As students across the nation headed back to school, more than a third of the 3 million Texas school children who qualify for federal free and reduced-price lunches at school began each day without a school breakfast. During the summer break, even fewer had access to federal Summer Meals Programs.
Now a team of multidisciplinary researchers with Baylor University's Texas Hunger Initiatve (THI) and Hankamer School of Business -- funded by a $2 million grant from the Walmart Foundation -- are on track to better understand the vast landscape of summer and afterschool federal child nutrition programs and what can be done to improve them, such as through the development of a fiscally sustainable year-round business model that can be replicated throughout the nation.
"The Walmart Foundation partnership is allowing us to do two critical things at once: increase the accessibility of Summer Meals for the children who need them today; and launch an innovative, interdisciplinary study in order to maximize the efficiency of Summer Meals programs across the state for the future," said Jeremy Everett, director of THI. "The findings from this study will help us move toward the ultimate goal of ending childhood hunger in Texas and will also provide a strategic plan for other states to follow suit."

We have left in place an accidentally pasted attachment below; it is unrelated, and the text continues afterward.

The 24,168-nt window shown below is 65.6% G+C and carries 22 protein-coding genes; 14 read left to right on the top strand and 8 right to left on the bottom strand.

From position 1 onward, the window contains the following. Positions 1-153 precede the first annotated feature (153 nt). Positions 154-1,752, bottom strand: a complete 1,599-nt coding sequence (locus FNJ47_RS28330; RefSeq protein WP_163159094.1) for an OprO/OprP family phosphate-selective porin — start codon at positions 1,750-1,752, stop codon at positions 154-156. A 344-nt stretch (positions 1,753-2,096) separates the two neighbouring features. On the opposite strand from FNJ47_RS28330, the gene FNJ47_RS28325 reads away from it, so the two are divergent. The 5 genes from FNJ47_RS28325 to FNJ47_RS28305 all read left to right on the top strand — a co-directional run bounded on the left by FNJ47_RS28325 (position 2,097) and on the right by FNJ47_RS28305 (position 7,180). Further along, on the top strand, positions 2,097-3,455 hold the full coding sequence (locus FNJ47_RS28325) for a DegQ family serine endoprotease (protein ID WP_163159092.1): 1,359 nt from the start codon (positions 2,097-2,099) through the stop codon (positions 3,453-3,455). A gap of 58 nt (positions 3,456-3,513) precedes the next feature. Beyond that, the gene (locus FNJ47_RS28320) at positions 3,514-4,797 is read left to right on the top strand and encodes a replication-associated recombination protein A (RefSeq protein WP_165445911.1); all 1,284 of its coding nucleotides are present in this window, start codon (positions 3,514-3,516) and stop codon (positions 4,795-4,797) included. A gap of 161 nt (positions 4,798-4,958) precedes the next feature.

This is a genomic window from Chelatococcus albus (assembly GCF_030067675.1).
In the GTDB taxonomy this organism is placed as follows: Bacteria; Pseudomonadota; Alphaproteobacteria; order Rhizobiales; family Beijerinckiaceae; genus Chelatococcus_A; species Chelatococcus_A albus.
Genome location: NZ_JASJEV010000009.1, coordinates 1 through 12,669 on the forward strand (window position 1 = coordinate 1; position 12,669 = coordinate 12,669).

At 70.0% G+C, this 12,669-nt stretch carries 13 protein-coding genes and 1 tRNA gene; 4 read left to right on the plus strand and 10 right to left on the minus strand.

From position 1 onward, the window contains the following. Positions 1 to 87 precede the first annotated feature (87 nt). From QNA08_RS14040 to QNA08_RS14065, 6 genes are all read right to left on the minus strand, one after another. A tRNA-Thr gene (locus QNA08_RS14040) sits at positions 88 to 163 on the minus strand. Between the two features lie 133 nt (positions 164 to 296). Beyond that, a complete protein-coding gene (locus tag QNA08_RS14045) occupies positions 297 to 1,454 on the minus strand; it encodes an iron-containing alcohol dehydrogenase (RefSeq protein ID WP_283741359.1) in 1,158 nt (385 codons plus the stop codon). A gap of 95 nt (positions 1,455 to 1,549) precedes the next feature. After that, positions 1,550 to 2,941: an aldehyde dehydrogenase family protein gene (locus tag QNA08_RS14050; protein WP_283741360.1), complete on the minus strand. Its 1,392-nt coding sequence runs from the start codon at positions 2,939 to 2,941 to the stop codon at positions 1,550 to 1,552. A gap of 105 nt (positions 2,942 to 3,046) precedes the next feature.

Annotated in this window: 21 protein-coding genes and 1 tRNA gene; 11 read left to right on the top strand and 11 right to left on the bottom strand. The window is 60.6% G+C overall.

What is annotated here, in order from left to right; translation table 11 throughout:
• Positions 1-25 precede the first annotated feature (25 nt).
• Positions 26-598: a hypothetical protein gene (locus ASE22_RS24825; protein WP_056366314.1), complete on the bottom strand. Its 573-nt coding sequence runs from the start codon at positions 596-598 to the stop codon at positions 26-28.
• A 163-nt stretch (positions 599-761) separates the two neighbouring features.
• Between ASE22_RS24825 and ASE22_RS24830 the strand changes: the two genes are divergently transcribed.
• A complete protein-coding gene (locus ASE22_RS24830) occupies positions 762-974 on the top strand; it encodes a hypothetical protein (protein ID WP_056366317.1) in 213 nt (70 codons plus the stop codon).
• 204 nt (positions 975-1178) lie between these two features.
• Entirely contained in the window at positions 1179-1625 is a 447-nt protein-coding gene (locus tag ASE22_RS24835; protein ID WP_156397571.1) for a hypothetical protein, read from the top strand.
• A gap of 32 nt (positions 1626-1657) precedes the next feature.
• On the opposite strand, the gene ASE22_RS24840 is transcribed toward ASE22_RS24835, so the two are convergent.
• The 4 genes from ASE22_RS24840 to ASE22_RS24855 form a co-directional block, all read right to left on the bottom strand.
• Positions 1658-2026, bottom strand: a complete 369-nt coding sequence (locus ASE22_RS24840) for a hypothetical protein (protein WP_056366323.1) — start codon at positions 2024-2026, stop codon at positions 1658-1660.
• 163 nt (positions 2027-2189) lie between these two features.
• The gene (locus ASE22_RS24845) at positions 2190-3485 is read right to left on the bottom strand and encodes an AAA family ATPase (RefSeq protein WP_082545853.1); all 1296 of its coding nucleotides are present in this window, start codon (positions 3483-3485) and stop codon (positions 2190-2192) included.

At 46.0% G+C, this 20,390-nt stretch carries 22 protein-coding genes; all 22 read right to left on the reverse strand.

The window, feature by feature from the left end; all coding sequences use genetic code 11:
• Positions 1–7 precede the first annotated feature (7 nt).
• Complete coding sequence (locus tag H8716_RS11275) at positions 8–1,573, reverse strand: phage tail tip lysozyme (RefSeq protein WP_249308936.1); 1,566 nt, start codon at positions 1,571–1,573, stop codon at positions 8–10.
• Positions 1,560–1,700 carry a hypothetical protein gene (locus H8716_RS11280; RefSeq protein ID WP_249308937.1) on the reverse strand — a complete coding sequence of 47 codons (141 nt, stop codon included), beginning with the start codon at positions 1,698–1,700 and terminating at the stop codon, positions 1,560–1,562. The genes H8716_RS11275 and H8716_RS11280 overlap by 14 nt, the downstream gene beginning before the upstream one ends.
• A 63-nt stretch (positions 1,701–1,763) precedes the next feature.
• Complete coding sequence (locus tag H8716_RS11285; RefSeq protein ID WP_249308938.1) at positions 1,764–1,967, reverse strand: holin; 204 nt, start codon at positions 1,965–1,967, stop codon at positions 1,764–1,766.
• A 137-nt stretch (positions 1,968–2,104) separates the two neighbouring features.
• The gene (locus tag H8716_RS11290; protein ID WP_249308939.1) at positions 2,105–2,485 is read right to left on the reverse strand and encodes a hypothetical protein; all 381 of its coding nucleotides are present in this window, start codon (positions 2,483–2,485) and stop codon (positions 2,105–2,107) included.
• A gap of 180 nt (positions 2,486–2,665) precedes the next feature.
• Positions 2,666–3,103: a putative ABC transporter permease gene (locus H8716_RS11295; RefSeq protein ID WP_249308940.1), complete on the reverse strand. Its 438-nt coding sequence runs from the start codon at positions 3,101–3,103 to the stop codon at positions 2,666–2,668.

The Texas Hunger Initiative -- based in the Baylor School of Social Work -- is a collaborative, capacity-building project that seeks to develop and implement strategies to end hunger through education, research, policy, community organizing and community development. The latest grant awarded to THI and Baylor is part of Walmart's and the Walmart Foundation's $2 billion commitment through 2015 to fight hunger in America, and Walmart's 2011 initiative to provide customers with healthier and more affordable food choices.